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The Honolulu Advertiser
Posted on: Wednesday, May 4, 2005

It's oceanography, up close

By Timothy Hurley
Advertiser Maui County Bureau

LAHAINA, Maui — Shavonn Matsuda didn't know exactly what to expect yesterday on her field trip aboard a NOAA research vessel, but she knew it would be better than going to class.

Baldwin High School sophomore Alyssa McGuire, left, helped plot the course of yesterday's voyage of the NOAA research ship Hi'ialakai with assistance from her biology teacher, Kassia Percell.

Timothy Hurley • The Honolulu Advertiser

She was right. Not only was it fun, but the Kamehameha Schools Maui junior may have even found the inspiration for her future.

"I was interested in a career in natural sciences, but I wasn't sure," she said during a break on the deck. "After taking this trip, I'm more interested in marine biology. I'd like to be a conservationist of the marine animals of Hawai'i."

Matsuda was one of 30 students from five Maui high schools who sailed out of Lahaina Harbor yesterday as part of a first-of-its-kind series of educational cruises being offered this week aboard the National Oceanic and Atmospheric Administration research ship Hi'ialakai. Thirty students from the Big Island sailed on Monday, while a group from Moloka'i is scheduled to go out today. Thirty students from Lana'i will sail tomorrow.

As part of the cruises, students are being guided by scientists to help conduct marine research projects, and are discovering what oceanographers and marine scientists do in the field. It's also an opportunity to look at careers at sea, both as scientists and as NOAA ship personnel.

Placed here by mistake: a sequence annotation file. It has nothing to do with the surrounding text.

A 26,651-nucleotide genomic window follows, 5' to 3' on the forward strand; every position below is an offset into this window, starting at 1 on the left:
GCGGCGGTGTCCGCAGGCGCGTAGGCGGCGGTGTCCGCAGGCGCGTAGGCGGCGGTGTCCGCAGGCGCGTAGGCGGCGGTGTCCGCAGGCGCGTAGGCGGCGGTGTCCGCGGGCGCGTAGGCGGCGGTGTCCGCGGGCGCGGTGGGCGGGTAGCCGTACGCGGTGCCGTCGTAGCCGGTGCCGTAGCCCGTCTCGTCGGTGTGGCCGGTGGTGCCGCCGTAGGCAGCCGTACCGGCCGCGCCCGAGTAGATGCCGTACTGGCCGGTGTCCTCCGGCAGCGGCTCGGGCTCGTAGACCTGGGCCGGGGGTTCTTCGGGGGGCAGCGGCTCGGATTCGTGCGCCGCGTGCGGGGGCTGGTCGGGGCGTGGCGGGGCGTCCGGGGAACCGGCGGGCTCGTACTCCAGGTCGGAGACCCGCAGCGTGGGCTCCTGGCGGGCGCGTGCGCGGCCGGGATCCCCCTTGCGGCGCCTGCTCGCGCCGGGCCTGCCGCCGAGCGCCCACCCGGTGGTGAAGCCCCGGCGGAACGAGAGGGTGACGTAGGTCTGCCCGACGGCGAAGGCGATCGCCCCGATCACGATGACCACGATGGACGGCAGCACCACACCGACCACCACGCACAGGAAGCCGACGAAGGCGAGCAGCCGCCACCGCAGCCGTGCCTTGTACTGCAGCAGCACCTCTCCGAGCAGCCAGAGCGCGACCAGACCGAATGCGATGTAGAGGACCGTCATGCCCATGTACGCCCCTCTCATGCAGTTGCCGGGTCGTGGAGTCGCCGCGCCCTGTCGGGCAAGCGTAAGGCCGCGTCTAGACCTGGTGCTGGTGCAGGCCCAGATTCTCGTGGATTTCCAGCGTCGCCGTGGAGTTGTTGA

Students yesterday got close-up views of microscopic plankton scooped from the channel off West Maui. They examined the equally tiny critters that live in the sediment at the bottom of the ocean, and also learned about water quality and fish-monitoring techniques.

"This is a great opportunity for the kids," said Ron Pisciotte, a teacher at King Kekaulike High School. "I can explain this in class, I can show them movies, but it's not quite the same. There is no substitute for seeing how the research is being done."

Joe Burns, a King Kekaulike High School junior, examines plankton that was scooped up from the channel off West Maui.

Timothy Hurley • The Honolulu Advertiser

The Hi'ialakai is one of three NOAA research ships in Hawai'i. It is the newest ship in the agency's research fleet, a former military vessel acquired for the agency with the help of U.S. Sen. Dan Inouye, D-Hawai'i. The ship's primary mission is to gather scientific data from the ocean surrounding the Northwestern Hawaiian Islands, which has been proposed as a national marine sanctuary.

Officials said it was the first time a NOAA research vessel had been diverted from its research duties. The credit for that goes to the ship's captain, Scott Kuester, and Patty Miller, Maui programs coordinator for the Hawaiian Islands Humpback Whale National Marine Sanctuary.

Kuester, a former sanctuary programs employee, knew the ship would have some down time before its next voyage to the northwestern islands on May 14, and Miller, the former state Department of Education KidScience program teacher seen on television, pushed hard for the educational cruises.

Margo Jackson, a senior policy adviser for the National Marine Sanctuary Program, was on board yesterday. She said she was excited by what was happening.

"We'd like to try to make it a more regular occurrence," she said.

Marvin Murao, a King Kekaulike junior, said he was among the lucky few biology students whose names were picked from a hat by his teacher.

After a fish-monitoring demonstration by John Mitchell, a state Division of Aquatic Resources coral reef technician, Murao said he'd love to turn his interest in free diving into a marine career.

"I wasn't so sure about the boat, though. I thought I might get seasick. But this isn't bad," he said.

Reach Timothy Hurley at (808) 244-4880 or thurley@honoluluadvertiser.com.